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Indiana State Police

ISP > About ISP > History > Indiana State Police Board Indiana State Police Board

The Executive Reorganization Act of 1933 created the Indiana State Police as we know it today by consolidating the three state law enforcement bureaus into one agency.  Governor McNutt recognized a need to keep politics out of the state police bureau as much as possible.  The 1935 Reorganization Act called for the creation of a bipartisan state police board.  On June 10, 1935 Governor McNutt appointed the first Indiana State Police Board consisting of two Republicans and two Democrats.  The original Board members were Albert Rabb, Horace D. Norton, Claud R. Crooks, and Carl M. Gray.

Governor McNuttFormer ISP Superintendent Don Stiver

The first job for the Board was to enforce the merit system which had just been created and at the same time, attempt to take politics out of the state police.  Since the head of the Indiana State Police is a governor’s appointee, the bipartisan board helps to maintain a balance between any possible political motives a superintendent may have against the best interest of the Department and the public.  In addition, the board can still provide some civilian influence and a broader, more neutral perspective over certain issues that may be viewed more narrowly by a career law enforcement officer.

 

Since the creation of the Board, one of its functions has been to review policies and procedures and make sure the Department fulfills its statutory obligations.  The Board approves appointments, retirements, promotions, and awards and gives input on equipment needs or issues and the addition or construction of new posts among other infrastructure concerns.  The Board also serves as a liaison between the Department and the Governor’s office.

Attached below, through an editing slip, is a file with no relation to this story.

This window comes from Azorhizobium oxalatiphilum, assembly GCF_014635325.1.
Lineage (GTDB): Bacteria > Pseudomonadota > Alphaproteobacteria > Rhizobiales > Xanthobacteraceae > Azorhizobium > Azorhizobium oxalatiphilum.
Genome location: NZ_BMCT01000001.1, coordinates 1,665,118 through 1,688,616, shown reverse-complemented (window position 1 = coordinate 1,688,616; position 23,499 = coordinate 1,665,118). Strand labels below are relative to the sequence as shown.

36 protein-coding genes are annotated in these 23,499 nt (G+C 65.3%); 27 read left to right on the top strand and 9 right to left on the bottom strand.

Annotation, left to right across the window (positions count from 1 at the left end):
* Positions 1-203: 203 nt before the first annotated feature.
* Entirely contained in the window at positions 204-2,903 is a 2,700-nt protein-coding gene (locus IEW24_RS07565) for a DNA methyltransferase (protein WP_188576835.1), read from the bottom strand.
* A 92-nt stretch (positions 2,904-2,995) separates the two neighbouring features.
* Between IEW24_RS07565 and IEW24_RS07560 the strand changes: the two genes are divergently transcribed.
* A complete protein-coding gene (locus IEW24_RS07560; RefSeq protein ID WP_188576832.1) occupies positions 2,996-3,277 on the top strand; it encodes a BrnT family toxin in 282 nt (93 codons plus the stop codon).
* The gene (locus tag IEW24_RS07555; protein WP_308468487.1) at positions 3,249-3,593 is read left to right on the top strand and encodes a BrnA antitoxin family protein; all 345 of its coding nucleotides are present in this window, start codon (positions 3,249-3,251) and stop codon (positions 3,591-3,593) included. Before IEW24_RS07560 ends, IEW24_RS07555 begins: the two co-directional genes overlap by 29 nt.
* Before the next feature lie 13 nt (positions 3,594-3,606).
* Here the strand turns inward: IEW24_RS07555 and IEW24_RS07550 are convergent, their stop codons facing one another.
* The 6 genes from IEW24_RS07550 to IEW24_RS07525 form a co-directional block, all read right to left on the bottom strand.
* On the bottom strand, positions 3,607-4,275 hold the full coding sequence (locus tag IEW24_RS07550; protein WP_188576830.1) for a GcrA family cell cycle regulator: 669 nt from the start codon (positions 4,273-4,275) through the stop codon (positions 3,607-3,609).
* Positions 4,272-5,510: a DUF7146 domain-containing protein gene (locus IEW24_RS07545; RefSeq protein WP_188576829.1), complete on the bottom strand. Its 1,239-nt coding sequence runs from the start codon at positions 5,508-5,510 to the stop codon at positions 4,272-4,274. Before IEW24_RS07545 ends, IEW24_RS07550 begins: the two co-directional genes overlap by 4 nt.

Another important function of the State Police Board is the role it plays in the Department’s disciplinary process.  A state police employee has the right to appeal disciplinary decisions made by supervisors and commanders up the chain of command all the way to the Board.  A police officer is and should be held to a higher standard than the public, yet without giving up certain rights.  When an appeal is taken all the way to the Board, the issue is heard from the very beginning as if that hearing is the first hearing for the accused employee.  However, if the Board finds there has been misconduct or a violation of Department policy, it may impose a more severe penalty than the original penalty imposed by a commander.

 

The original State Police Board consisted of four individuals.  Today’s Board consists of six members, three Republicans and three Democrats.  There is one board member representing each State Supreme Court District.  The members serve staggered four year terms therefore making it impossible for any governor to completely change the make up of the board during his or her term.  Since the implementation of the Indiana State Police Board in 1935, it has played a significant role in the reputation of the Indiana State Police Department as a premier law enforcement agency.

 

*NOTE-The source of the above historical information: Gangsters, Gunfire, and Political Intrigue: The History of the Indiana State Police by Marilyn Olsen.